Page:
Pet Therapy at it's best!

Paraplegic Man In Robotic Suit Kicks Off World Cup

Re-Admits Yesterday was a tough day at work. Two of our patients who were discharged a few weeks, were readmitted due to another fall at home. This made me wonder about the safety of elders after they are discharged to return home. The patients are assured with the prospects of home health services or a caregiver, however neither those resources are everlasting. Without family support or the inability to hire a full-time caregiver, the patient is eventually left to take care of themselves. As much as we promote independence in our patients and teach them compensatory ways to increase safety awareness, ultimately they require ongoing attention. A typical patient will spend a few days at the hospital, then approximately another month at a rehab facility where they're provided with a structured schedule and more importantly, a safe environment. Most of the patients I have seen in my short time as a therapist, I have noted that as  much as they look forward to being in their own hom

Studying for the NBCOT

I am a licensed and registered Occupational Therapist. That rings music to my ears. How wonderful it feels to say that yes, I am a licensed therapist. The licensure didn't come easy though. It was months of hard work and lots and lots of studying to get to the point that I was able to pass the dreaded NBCOT exam. From all the months spent studying, reading all the books, online forums, doing practice exams, biting my nails and losing hair, I've learned a thing or two on how to effectively study for the exam, which at least worked for me. Now, generally if you've just graduated from OT school, I would say to pick up whatever study book you have and start reading. The sooner you take the exam after you graduate, the more easy it will be to recall and retain information, especially since you're still in the studying mindset. I, on the other hand, planned a wedding after I graduated then went on a month long road trip and moved across the country. Granted, I had lots
To Sit or Not To Sit.. I walk into a crowded coffee shop with my laptop in hopes of getting some work done but there are no seats available. I look around and spot a square table for four in the corner of the room and briskly charge towards it before someone else calls shotgun. I'm thrilled that I found somewhere to park myself for the next few hours but wondered why no one else was sitting there before. A little symbol on the corner of the table tells me it's a handicapped accessible table. Nobody at the other tables seems to be leaving anytime soon and there aren't any other places nearby where I could steal wifi from. So, do I sit at the handicapped accessible table or not?  I look around and start wondering what people will think of me if I sat at that table. I mean, I can just get up if someone needed it, right? Then the therapist in me took over and turned around, just as a neighboring couple got up and left. For the last one hour of sitting at my new non-accessi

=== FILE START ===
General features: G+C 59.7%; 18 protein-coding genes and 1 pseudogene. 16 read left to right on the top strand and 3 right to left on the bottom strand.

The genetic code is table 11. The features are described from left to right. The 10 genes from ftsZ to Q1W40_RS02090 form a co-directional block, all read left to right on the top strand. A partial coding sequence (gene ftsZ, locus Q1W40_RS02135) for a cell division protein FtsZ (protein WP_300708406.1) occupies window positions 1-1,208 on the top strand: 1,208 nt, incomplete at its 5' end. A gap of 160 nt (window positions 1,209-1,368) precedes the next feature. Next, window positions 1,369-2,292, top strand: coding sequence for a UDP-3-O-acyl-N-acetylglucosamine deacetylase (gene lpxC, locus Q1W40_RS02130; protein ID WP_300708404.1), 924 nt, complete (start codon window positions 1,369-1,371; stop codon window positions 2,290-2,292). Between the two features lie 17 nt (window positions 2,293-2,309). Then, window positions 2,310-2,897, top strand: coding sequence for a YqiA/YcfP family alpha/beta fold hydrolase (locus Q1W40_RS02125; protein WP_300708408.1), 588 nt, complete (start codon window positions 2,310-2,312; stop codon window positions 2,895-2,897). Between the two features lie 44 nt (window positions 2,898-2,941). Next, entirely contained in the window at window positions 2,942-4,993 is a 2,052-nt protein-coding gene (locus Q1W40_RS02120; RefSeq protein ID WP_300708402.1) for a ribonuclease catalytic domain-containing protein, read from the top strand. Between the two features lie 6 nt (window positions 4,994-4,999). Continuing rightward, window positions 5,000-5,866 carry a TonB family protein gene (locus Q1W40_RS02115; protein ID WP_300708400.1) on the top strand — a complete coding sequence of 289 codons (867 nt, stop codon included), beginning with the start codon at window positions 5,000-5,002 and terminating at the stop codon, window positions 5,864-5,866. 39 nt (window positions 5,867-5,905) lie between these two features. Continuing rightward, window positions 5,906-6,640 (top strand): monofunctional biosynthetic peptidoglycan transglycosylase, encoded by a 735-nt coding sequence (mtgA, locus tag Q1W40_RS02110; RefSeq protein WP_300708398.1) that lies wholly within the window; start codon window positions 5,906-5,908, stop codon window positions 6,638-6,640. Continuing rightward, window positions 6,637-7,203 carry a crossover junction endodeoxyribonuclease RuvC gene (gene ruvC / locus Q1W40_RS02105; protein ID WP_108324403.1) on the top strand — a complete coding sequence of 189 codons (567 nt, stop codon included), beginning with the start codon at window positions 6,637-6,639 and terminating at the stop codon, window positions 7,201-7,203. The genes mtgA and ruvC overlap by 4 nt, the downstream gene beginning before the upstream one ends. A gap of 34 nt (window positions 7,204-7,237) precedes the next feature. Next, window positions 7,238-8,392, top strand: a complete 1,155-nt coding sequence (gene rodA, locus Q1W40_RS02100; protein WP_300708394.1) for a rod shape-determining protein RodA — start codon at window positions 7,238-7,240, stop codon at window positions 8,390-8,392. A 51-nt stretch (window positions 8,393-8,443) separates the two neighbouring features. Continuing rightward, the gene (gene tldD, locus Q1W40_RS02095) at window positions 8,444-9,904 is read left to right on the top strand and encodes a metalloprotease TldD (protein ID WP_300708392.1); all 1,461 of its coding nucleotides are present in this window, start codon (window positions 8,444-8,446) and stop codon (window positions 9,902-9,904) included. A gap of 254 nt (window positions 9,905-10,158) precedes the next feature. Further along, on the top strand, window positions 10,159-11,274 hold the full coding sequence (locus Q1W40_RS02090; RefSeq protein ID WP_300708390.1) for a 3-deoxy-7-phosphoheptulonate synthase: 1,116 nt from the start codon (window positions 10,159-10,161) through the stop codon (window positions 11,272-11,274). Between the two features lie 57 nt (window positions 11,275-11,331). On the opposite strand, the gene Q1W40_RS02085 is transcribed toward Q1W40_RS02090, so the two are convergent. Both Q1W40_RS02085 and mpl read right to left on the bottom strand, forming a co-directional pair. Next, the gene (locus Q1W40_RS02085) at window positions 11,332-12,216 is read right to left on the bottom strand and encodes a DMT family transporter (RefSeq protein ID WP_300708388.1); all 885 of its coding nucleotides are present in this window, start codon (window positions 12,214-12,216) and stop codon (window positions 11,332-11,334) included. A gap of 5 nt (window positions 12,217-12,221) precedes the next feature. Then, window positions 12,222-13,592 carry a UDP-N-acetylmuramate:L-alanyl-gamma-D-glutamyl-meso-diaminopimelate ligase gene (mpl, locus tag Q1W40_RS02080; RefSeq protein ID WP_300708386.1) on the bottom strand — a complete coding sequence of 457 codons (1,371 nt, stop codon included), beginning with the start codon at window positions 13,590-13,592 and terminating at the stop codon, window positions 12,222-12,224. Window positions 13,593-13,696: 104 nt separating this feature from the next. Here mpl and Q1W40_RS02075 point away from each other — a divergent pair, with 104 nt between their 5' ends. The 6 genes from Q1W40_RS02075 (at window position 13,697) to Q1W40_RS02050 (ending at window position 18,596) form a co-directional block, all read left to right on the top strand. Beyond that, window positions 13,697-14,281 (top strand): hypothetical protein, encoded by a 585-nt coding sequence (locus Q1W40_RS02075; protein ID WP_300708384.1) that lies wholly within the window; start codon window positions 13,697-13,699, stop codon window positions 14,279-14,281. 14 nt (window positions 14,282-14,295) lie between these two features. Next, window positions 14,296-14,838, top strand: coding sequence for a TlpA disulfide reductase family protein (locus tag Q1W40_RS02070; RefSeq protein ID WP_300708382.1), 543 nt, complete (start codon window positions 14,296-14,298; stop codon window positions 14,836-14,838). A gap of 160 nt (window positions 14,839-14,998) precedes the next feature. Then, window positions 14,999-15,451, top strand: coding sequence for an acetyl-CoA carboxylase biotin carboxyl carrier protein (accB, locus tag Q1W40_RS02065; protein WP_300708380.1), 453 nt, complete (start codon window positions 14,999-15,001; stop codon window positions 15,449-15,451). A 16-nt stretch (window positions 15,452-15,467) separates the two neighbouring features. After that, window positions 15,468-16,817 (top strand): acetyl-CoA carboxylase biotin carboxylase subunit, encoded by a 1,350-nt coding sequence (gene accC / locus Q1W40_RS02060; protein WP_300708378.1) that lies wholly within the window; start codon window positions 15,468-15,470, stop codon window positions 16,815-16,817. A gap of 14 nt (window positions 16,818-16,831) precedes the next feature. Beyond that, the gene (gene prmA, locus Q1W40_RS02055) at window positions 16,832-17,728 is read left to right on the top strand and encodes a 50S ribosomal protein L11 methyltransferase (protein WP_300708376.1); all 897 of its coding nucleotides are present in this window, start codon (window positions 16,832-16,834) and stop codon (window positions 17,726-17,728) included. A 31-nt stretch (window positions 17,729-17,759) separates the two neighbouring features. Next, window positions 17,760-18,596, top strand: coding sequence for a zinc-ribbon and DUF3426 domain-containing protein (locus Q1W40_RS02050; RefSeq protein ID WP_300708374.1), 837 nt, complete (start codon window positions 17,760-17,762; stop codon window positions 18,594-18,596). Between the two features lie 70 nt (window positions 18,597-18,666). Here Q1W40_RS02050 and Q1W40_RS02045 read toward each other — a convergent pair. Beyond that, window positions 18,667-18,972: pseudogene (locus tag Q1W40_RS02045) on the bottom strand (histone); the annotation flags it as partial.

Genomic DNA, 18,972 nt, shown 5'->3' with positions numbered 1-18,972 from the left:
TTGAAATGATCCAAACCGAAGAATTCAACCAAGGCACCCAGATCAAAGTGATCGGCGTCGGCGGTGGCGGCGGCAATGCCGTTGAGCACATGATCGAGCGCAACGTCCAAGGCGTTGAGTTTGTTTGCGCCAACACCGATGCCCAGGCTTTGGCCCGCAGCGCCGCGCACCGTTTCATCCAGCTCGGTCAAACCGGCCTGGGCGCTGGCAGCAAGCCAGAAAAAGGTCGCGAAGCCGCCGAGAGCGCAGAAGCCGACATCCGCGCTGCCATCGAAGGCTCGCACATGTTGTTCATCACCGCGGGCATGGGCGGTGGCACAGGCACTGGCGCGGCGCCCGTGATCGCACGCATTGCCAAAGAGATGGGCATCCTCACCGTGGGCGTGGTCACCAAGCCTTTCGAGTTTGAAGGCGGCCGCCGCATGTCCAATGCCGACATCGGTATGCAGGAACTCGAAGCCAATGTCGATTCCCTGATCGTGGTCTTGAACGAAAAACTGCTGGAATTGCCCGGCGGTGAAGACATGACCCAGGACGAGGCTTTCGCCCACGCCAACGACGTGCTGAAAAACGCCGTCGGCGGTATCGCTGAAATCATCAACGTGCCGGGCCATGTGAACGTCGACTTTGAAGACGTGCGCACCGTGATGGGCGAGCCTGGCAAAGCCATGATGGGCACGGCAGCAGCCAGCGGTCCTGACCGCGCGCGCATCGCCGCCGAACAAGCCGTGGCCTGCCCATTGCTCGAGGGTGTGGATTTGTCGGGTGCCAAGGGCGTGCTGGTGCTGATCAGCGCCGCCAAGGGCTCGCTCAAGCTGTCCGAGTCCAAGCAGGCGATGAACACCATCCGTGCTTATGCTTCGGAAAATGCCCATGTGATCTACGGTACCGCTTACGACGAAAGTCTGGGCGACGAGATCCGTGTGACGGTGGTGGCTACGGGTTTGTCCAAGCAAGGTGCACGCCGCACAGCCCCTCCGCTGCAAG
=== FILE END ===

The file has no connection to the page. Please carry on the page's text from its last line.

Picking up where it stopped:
The Future of Occupational Therapy I went to the WESTEC conference a few weeks ago, which showcased the latest innovations in manufacturing technology and engineering. I strolled through booths displaying electric welding systems, optical communication encoders, expansion clamps, CNC machines, and all things redefining the future of manufacturing. What's this got to do with Occupational Therapy? Well, after strolling through a lane offering free candy, I came across the Additive Manufacturing, or commonly known as 3-D printing, booth. Recently, there have been a lot of advances made in the field of medicine such as targeted cancer therapies, the first full face transplant, bionic hands that position using an iPad app, bluetooth devices that coordinate motor movement, and 3-D computer models that customize eye socket design. But what really blew my mind was in a glass showcase - a 3D printed "magic arm," also known as WREX (Wilmington Robotic Exoskeleton) and a 3D prin